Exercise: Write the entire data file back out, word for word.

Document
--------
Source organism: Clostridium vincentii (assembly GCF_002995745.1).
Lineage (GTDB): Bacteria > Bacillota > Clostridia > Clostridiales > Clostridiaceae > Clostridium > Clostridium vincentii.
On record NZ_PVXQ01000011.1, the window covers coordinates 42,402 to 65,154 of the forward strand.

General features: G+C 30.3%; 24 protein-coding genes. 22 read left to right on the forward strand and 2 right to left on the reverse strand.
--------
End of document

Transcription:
Source organism: Clostridium vincentii (assembly GCF_002995745.1).
Lineage (GTDB): Bacteria > Bacillota > Clostridia > Clostridiales > Clostridiaceae > Clostridium > Clostridium vincentii.
On record NZ_PVXQ01000011.1, the window covers coordinates 42,402 to 65,154 of the forward strand.

General features: G+C 30.3%; 24 protein-coding genes. 22 read left to right on the forward strand and 2 right to left on the reverse strand.